High Liner to close two facilities
Nearly two months after announcing that it is reorganizing its U.S. foodservice sales and marketing teams and introducing a new brand structure, High Liner Foods on Thursday said it is closing two of its six North American processing facilities — Danvers, Mass., and Burin, Newfoundland.
The Nova Scotia-based company said it is consolidating its North American supply chain as a result of overcapacity and the acquisition of the more modern Icelandic facility in Newport News, Va., last December.
More than 300 employees at Danvers and Burin will be laid off. The Danvers plant will remain open until the first quarter of 2013; it employs more than 160 people. The Burin plant is scheduled to close by year’s end; it has 121 full-time employees (13 non-union and 108 union), with 28 “casual” employees and 29 inactive employees on long-term disability.
A small product development office in St. John’s, Newfoundland, will also close at the end of 2012. All commitments made by High Liner to the Newfoundland and Labrador government in 2007 as part of the purchase agreement of Fishery Products International assets will be respected. As part of that commitment, High Liner Foods has invested more than CAD 4 million towards the Burin Employee Life and Health Trust, research and development and other capital expenditures.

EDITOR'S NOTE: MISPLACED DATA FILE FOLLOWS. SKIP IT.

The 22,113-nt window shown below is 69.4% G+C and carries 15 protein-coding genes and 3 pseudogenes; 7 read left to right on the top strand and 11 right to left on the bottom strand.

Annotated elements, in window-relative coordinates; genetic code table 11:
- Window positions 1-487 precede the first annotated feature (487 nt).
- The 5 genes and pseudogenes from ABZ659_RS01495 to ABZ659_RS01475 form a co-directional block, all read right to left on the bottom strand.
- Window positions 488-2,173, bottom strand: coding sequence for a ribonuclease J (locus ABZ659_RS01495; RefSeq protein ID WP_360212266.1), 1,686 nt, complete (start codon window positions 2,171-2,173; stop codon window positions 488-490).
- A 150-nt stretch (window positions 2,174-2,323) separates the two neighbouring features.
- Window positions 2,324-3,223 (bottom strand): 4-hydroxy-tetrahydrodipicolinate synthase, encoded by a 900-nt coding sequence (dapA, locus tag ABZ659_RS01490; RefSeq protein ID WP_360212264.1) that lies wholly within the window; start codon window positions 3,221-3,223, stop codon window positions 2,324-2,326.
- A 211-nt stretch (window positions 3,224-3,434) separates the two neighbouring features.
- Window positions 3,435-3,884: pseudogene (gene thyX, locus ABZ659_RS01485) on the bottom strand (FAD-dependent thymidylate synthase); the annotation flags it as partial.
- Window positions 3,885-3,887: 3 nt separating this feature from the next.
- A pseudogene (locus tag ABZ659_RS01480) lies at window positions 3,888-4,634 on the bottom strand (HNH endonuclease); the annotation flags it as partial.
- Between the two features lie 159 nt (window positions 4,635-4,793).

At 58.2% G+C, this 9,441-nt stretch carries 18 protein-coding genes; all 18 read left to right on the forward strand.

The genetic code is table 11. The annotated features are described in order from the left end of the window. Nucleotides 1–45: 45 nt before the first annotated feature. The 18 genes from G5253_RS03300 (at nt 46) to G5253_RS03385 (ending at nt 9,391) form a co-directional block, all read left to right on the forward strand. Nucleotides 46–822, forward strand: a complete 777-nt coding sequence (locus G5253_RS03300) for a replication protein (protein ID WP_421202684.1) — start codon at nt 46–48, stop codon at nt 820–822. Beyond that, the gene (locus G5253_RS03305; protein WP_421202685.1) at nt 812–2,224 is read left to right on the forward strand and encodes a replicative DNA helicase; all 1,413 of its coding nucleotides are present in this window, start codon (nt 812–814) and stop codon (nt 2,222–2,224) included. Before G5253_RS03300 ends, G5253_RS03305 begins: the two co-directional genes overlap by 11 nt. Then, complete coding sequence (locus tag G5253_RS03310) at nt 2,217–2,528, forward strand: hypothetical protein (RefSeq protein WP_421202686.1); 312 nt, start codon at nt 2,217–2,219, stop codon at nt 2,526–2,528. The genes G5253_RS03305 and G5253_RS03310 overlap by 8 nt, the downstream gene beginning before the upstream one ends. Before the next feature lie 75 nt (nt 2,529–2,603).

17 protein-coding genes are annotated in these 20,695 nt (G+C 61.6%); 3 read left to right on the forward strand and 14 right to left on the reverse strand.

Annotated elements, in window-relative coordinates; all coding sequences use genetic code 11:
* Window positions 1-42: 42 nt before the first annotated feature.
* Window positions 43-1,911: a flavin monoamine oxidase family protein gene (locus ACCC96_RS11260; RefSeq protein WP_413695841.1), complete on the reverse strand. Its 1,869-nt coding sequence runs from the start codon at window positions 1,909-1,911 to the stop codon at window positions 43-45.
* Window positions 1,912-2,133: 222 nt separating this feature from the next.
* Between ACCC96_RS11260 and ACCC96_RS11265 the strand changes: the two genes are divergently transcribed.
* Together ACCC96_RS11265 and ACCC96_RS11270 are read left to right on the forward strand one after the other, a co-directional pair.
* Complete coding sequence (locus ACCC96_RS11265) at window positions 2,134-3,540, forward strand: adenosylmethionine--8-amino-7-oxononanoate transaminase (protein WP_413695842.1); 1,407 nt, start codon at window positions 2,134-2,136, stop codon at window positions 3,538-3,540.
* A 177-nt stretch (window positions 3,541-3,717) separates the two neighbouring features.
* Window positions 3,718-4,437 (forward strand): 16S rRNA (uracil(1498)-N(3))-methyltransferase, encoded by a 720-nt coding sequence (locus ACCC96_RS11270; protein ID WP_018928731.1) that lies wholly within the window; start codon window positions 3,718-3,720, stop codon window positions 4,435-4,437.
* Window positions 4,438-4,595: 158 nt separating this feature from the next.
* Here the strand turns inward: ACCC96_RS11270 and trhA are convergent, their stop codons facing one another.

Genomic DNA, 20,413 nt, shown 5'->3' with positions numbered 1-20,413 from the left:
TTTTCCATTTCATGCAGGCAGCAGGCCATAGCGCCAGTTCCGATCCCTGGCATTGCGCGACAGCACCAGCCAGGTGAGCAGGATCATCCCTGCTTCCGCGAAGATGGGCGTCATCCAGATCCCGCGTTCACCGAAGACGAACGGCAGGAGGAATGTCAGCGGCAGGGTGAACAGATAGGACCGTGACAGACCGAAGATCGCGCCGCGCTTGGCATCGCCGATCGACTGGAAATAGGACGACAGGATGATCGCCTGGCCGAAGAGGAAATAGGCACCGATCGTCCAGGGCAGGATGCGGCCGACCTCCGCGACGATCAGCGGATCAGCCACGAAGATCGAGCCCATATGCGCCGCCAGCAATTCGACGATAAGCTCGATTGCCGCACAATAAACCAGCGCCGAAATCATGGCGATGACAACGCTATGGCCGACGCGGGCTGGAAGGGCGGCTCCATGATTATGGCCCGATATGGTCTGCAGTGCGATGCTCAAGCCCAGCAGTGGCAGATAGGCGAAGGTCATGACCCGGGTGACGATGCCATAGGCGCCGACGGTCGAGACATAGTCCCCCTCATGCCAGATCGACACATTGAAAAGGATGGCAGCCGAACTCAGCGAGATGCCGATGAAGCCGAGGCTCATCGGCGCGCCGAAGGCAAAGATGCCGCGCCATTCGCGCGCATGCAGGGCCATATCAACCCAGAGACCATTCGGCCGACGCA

“High Liner Foods recognizes that this is a very difficult day for the more than 300 employees, as well as their families, in both communities most of whom will be leaving the High Liner family later this year or early next year as a result of this decision,” said High Liner CEO Henry Demone. “High Liner Foods has grown through three recent acquisitions, and many of High Liner’s plants are operating below capacity. High Liner Foods operates in a very competitive North American market with price-sensitive consumers, and we must be cost-efficient to remain competitive. Despite our growth, the reality is that we only need four North American plants to supply our customers.”